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I broke my favourite mug recently and I'm still getting over it. It broke at the side of the mug and a good chunk got broken. I got this from S America and it looks like it's made of clay and then painted over on the outside. Anyway in my haste, I decided to try and glue it back together using Araldite and it does seem to have worked as in, the broken piece is solidly in place and hardened in that area.

So my question is is it safe now (from a purely health point of view) to drink tea/coffee or anything else from it? I know Araldite is non-toxic but is it possible maybe some can get into contact with the hot liquid? Does this combination make the liquid dangerous to drink?

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Per an email from Araldite customer service:

None of our Araldite® products carry food safety certifications (although there are several that would likely be safe for food contact).

Best regards

Lee

On a request for a follow-up on specific formulations that might be safe in contact with hot water, they replied:

You could probably use Araldite® 2014, for example, but we don't have any certifications for it.

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  • Oh, that's interesting: our answers seem to contradict each other, as the document I linked mentions several Araldite products that do conform to the FDA CFR 175, that states that it should be food-safe. – Joachim Jun 20 '19 at 20:18
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    @Joachim it looks like they "conform" without being fully certified; the document you linked appears to be based on ingredient/manufacturing data that suggests that everything should be safe, but a certification is a third party testing that says "this is safe." – Allison C Jun 20 '19 at 20:31
  • I interpreted it to be a bit more than that: "When correctly formulated and cured for food contact applications, the following products will comply with the U.S. Food, Drug and Cosmetic Act as amended under the Food Additive Regulation", as well as that "the final responsibility for product selection rests with the user", as the application lies with the consumer. But I'm certainly no expert when it comes to health regulations.. – Joachim Jun 21 '19 at 9:02
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Wikipedia has the following to say about that specific brand of adhesives:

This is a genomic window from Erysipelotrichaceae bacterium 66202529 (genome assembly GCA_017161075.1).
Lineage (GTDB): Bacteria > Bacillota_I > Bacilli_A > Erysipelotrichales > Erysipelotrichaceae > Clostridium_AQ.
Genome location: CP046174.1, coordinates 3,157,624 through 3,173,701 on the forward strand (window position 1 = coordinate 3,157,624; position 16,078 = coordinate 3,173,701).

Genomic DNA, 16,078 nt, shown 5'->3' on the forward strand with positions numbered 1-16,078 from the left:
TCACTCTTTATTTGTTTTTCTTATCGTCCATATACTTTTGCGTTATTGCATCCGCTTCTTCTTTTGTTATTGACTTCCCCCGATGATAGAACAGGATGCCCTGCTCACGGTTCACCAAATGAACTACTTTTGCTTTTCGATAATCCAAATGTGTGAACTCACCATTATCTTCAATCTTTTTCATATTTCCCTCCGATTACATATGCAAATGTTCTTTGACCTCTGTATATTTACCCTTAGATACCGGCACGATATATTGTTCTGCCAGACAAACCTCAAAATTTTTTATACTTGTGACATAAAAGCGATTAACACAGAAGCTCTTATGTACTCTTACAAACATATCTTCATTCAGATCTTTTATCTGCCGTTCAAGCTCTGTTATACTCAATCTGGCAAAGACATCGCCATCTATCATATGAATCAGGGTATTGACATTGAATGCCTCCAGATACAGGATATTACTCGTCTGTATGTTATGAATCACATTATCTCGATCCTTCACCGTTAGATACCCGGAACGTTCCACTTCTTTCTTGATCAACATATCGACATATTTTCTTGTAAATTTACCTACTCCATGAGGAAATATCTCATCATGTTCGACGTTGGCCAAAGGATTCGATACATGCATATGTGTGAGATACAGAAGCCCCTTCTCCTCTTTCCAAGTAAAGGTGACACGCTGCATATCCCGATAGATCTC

After curing, the joint is claimed to be impervious to boiling water and all common organic solvents.


Assuming yours is an epoxy-based adhesive, this forum offers a lot more information on the food-safety of (general) epoxies:

You can use epoxy - once fully cured, it is pretty inert stuff (generally takes a week to two weeks). Separately, the hardener and resin are not. But once its undergone full cure, it is. I spoke to the tech guys 20 years ago from one of the more popular marine epoxies, as I was hoping to coat the insides of a few bins that were to hold food. I was asking about using their epoxy. He could not technically say "yes" as it doesn't have a certification for food contact. Off the record he said as long as you let the epoxy cure fully, it won't be an issue.

But, following that post, and verbalizing my thoughts at this point (somewhat ironically maybe):

Andrew's answer sounds right to me, but really important issues merit more research than reading answers on an Internet forum.

One of the users contacted another company that produces adhesives, about the safety of using it on kitchenware:

I used some of the Bob Smith epoxy, so I emailed them and asked. The word I got back was: the slow-cure is food safe as long as it is not heated above 180 degrees Fahrenheit.

Most interestingly of all of these, however, is the last post: it mentions that most epoxies conform to the FDA CFR 175.105 specification, which basically means, although emphatically not guaranteed to be food-safe, it can be when applied properly. Meaning that, once again, the epoxy has to be completely cured:

Epoxy reaches it full cure in 7+ days. It will cure to within ~80% in the first 24 hours, but the full cure takes time.

In short, leave your mug drying for at least a week, after which make sure it has completely hardened and is odourless.

In addition, you might want to check out this document: it lists several of Araldite's epoxies (or components) that meet the FDA CFR 175.105 or the (stricter) FDA CFR 175.300 specification. Maybe the specific Araldite adhesive you used is mentioned there as well, giving you even more peace of mind.

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    Also make sure the resin is actually hard after curing. If you mix resin and hardener in incorrect ratios, the product will not cure completely and therefore it won't be food safe. It should be hard as glass or ceramic glaze. If you can deform the epoxy even a tiny bit, it's not cured completely. – Elmy Jun 20 '19 at 7:00
  • Good point, Elmy: any deviation from the standard ratio and drying conditions can have detrimental percussions on the curing process. – Joachim Jun 20 '19 at 8:34

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